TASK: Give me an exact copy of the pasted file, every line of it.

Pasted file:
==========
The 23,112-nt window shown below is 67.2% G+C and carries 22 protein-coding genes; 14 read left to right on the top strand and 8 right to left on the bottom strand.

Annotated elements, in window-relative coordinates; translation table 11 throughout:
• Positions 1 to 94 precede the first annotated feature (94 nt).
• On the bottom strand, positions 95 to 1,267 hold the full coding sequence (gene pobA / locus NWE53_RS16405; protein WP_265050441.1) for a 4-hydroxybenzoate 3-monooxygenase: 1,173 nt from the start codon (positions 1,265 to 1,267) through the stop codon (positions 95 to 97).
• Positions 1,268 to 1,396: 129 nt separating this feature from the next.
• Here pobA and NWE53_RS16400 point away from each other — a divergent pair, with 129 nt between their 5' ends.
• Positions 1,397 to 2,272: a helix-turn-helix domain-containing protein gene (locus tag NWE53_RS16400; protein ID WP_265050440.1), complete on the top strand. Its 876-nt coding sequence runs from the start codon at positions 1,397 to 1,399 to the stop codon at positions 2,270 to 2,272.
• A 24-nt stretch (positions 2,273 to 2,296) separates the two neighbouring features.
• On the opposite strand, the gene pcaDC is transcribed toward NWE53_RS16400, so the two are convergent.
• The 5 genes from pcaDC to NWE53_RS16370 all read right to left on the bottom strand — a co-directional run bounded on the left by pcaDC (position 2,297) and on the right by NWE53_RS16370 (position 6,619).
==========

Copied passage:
The 23,112-nt window shown below is 67.2% G+C and carries 22 protein-coding genes; 14 read left to right on the top strand and 8 right to left on the bottom strand.

Annotated elements, in window-relative coordinates; translation table 11 throughout:
• Positions 1 to 94 precede the first annotated feature (94 nt).
• On the bottom strand, positions 95 to 1,267 hold the full coding sequence (gene pobA / locus NWE53_RS16405; protein WP_265050441.1) for a 4-hydroxybenzoate 3-monooxygenase: 1,173 nt from the start codon (positions 1,265 to 1,267) through the stop codon (positions 95 to 97).
• Positions 1,268 to 1,396: 129 nt separating this feature from the next.
• Here pobA and NWE53_RS16400 point away from each other — a divergent pair, with 129 nt between their 5' ends.
• Positions 1,397 to 2,272: a helix-turn-helix domain-containing protein gene (locus tag NWE53_RS16400; protein ID WP_265050440.1), complete on the top strand. Its 876-nt coding sequence runs from the start codon at positions 1,397 to 1,399 to the stop codon at positions 2,270 to 2,272.
• A 24-nt stretch (positions 2,273 to 2,296) separates the two neighbouring features.
• On the opposite strand, the gene pcaDC is transcribed toward NWE53_RS16400, so the two are convergent.
• The 5 genes from pcaDC to NWE53_RS16370 all read right to left on the bottom strand — a co-directional run bounded on the left by pcaDC (position 2,297) and on the right by NWE53_RS16370 (position 6,619).